The Association of Maternal and Child Health Programs and the National Institute for Children's Health Quality have published an issue brief titled "Aligning Title V, Healthy Start, and Families to Increase New Mother Wellness in New Jersey." The brief examines the role family and patient engagement plays in improving maternal and infant health outcomes. By looking at how New Jersey engaged mothers in its efforts to improve postpartum visit rates, and increase new mother wellness, the brief provides a road map for using patient and family engagement to optimize interventions.
World Breastfeeding Week Social Media Kit, from WABA
The World Alliance for Breastfeeding Action has published a social media kit for World Breastfeeding Week 2018. The kit includes infographics and GIFS to share, as well as sample Instagram and Twitter posts. Join the conversation August 1-7 at hashtag #WBW18.
Video Quiz on Safe Sleep Practices, from NICHQ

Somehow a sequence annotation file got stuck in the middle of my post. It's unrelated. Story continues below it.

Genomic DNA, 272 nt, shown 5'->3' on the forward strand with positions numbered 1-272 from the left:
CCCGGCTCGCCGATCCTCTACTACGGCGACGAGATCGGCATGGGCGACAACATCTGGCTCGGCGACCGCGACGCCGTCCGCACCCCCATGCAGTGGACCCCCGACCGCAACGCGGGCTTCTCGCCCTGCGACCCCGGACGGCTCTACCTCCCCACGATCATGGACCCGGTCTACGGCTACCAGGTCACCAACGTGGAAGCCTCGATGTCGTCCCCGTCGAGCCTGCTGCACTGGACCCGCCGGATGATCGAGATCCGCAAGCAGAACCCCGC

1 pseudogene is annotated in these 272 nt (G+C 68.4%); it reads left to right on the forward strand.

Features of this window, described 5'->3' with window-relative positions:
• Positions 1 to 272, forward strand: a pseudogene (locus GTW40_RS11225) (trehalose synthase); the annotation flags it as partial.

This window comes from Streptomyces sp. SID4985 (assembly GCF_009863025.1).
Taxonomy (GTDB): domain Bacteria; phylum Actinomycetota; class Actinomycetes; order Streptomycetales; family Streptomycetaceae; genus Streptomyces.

The National Institute for Children's Health Quality has developed a short video quiz that reviews recommended safe sleep practices. The quiz is an interactive teaching tool to help health professionals and parents engage in conversations about what safe sleep looks like.
Collective Impact Connection
Blog Post on Fostering Creativity, from Tamarack
Tamarack Institute has published a blog post titled "How to Stifle Creativity." The author breaks down ways in which leaders unintentionally stifle creativity and discusses how to avoid common pitfalls.
State & Community News
Parental Leave Bill Signed Into Law, from Delaware
Delaware Governor John Carney has signed a paid parental leave bill into law. Beginning on April 1, 2019, state employees and teachers who work full time will have 12 weeks of paid parental leave to care for a newborn or newly adopted child.